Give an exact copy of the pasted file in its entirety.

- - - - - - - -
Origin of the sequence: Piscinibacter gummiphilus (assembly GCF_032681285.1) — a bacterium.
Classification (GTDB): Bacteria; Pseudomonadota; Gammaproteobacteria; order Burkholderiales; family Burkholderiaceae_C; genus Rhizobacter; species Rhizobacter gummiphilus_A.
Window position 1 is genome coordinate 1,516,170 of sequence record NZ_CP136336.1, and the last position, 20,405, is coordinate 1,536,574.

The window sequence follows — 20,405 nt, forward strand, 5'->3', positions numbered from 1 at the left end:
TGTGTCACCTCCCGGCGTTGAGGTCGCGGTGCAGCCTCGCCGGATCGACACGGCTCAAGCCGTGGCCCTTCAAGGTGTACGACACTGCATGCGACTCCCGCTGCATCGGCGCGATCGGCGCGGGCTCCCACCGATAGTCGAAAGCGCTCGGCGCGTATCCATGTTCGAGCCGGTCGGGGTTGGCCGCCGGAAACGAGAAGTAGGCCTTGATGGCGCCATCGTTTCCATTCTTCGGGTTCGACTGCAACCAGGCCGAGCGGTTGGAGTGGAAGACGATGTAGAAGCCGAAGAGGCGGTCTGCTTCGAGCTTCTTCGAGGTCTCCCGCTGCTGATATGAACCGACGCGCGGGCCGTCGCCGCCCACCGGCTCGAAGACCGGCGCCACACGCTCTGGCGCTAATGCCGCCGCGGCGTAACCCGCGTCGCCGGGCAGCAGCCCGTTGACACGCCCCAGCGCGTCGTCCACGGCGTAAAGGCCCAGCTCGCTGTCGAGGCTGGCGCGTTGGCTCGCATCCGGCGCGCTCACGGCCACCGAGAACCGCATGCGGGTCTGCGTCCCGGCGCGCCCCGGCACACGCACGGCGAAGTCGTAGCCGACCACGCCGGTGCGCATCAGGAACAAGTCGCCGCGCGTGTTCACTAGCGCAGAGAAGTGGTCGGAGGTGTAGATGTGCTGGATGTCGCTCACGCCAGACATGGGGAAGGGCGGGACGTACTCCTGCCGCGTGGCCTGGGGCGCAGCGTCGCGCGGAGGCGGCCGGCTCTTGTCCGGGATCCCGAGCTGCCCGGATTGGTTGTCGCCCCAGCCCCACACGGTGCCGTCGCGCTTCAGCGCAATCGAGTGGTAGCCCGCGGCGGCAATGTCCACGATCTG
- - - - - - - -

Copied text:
Origin of the sequence: Piscinibacter gummiphilus (assembly GCF_032681285.1) — a bacterium.
Classification (GTDB): Bacteria; Pseudomonadota; Gammaproteobacteria; order Burkholderiales; family Burkholderiaceae_C; genus Rhizobacter; species Rhizobacter gummiphilus_A.
Window position 1 is genome coordinate 1,516,170 of sequence record NZ_CP136336.1, and the last position, 20,405, is coordinate 1,536,574.

The window sequence follows — 20,405 nt, forward strand, 5'->3', positions numbered from 1 at the left end:
TGTGTCACCTCCCGGCGTTGAGGTCGCGGTGCAGCCTCGCCGGATCGACACGGCTCAAGCCGTGGCCCTTCAAGGTGTACGACACTGCATGCGACTCCCGCTGCATCGGCGCGATCGGCGCGGGCTCCCACCGATAGTCGAAAGCGCTCGGCGCGTATCCATGTTCGAGCCGGTCGGGGTTGGCCGCCGGAAACGAGAAGTAGGCCTTGATGGCGCCATCGTTTCCATTCTTCGGGTTCGACTGCAACCAGGCCGAGCGGTTGGAGTGGAAGACGATGTAGAAGCCGAAGAGGCGGTCTGCTTCGAGCTTCTTCGAGGTCTCCCGCTGCTGATATGAACCGACGCGCGGGCCGTCGCCGCCCACCGGCTCGAAGACCGGCGCCACACGCTCTGGCGCTAATGCCGCCGCGGCGTAACCCGCGTCGCCGGGCAGCAGCCCGTTGACACGCCCCAGCGCGTCGTCCACGGCGTAAAGGCCCAGCTCGCTGTCGAGGCTGGCGCGTTGGCTCGCATCCGGCGCGCTCACGGCCACCGAGAACCGCATGCGGGTCTGCGTCCCGGCGCGCCCCGGCACACGCACGGCGAAGTCGTAGCCGACCACGCCGGTGCGCATCAGGAACAAGTCGCCGCGCGTGTTCACTAGCGCAGAGAAGTGGTCGGAGGTGTAGATGTGCTGGATGTCGCTCACGCCAGACATGGGGAAGGGCGGGACGTACTCCTGCCGCGTGGCCTGGGGCGCAGCGTCGCGCGGAGGCGGCCGGCTCTTGTCCGGGATCCCGAGCTGCCCGGATTGGTTGTCGCCCCAGCCCCACACGGTGCCGTCGCGCTTCAGCGCAATCGAGTGGTAGCCCGCGGCGGCAATGTCCACGATCTG